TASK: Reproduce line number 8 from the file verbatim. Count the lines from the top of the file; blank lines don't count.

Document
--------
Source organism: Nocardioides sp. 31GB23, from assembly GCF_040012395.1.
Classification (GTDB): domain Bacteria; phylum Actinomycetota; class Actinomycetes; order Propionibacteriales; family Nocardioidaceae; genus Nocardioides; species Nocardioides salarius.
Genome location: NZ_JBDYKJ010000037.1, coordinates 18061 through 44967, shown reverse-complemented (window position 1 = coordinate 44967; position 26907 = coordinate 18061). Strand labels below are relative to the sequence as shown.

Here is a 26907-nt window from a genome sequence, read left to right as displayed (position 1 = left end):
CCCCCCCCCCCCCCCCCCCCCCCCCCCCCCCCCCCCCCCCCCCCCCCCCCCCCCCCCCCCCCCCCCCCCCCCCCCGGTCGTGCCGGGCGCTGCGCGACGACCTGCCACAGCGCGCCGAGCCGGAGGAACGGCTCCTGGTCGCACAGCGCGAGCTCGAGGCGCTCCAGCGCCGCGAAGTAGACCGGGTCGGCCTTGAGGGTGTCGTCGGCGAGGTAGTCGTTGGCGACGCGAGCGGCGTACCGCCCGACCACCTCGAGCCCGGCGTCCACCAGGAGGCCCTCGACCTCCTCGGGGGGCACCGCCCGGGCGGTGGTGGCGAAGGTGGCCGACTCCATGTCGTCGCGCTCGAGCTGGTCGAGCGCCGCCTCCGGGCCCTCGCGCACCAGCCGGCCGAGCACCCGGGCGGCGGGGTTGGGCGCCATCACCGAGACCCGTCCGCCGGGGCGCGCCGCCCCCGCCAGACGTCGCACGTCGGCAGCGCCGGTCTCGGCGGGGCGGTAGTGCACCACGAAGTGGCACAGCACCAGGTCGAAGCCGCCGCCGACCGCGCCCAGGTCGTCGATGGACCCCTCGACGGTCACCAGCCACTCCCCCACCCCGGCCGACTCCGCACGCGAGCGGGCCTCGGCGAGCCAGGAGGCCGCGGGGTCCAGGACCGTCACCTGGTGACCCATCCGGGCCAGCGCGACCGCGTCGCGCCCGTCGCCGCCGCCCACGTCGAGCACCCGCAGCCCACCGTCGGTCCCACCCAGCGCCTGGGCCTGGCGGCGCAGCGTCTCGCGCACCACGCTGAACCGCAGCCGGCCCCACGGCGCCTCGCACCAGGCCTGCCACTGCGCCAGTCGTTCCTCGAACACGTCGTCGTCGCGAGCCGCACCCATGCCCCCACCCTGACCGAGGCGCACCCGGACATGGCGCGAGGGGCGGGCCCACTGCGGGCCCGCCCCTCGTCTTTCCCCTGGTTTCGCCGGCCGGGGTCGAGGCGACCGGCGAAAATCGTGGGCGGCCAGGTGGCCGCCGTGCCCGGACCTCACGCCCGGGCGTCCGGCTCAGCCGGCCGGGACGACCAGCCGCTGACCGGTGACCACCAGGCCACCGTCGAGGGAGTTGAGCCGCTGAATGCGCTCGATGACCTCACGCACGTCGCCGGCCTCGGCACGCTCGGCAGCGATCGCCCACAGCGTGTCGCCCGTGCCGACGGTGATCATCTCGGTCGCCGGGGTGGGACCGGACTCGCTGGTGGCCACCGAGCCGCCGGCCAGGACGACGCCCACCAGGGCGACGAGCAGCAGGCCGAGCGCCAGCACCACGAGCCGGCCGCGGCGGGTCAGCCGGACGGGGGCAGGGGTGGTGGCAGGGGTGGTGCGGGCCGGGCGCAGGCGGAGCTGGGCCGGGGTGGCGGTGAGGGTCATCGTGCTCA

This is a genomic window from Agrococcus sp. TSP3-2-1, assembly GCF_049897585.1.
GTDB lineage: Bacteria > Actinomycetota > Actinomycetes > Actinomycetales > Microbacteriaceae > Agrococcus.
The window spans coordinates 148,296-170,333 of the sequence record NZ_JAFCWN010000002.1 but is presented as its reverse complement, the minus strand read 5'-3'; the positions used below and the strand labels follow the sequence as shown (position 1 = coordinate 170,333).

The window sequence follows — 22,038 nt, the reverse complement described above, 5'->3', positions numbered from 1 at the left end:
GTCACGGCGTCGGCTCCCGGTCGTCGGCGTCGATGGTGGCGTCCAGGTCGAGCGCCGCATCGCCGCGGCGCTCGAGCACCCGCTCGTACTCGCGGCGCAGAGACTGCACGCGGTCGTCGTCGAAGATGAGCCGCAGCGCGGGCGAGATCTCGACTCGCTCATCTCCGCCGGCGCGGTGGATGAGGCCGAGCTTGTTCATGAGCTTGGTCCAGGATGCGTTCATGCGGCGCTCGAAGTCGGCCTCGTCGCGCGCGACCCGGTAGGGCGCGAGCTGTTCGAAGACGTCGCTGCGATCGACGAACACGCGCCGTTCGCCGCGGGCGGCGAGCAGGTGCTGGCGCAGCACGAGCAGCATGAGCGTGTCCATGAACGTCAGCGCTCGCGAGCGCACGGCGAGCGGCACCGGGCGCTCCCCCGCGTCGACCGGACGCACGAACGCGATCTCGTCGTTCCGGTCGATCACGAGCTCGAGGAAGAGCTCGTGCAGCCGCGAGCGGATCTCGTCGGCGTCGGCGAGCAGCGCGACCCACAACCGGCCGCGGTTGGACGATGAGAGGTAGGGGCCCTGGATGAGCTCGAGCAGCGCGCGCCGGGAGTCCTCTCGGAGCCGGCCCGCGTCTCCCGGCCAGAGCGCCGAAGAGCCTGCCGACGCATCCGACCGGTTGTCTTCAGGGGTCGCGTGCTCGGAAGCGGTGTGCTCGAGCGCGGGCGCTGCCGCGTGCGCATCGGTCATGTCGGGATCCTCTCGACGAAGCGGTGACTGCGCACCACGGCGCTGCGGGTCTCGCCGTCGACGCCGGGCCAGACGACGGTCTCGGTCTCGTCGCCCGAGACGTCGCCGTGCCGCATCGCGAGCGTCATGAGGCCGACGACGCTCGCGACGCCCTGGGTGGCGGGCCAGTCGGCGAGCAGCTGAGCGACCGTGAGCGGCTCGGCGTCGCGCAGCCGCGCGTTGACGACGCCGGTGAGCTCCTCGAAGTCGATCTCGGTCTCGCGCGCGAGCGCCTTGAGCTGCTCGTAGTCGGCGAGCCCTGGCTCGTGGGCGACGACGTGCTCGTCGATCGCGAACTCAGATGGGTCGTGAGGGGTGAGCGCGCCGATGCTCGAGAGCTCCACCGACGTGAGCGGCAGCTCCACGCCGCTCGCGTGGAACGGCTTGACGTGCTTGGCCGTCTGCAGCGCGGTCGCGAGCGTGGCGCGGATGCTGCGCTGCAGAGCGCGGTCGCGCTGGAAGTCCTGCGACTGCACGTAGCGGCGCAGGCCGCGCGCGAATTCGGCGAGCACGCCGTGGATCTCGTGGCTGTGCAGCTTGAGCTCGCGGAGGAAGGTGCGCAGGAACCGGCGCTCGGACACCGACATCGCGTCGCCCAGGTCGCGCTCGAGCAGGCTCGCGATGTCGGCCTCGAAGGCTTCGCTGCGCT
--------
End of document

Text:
The window spans coordinates 148,296-170,333 of the sequence record NZ_JAFCWN010000002.1 but is presented as its reverse complement, the minus strand read 5'-3'; the positions used below and the strand labels follow the sequence as shown (position 1 = coordinate 170,333).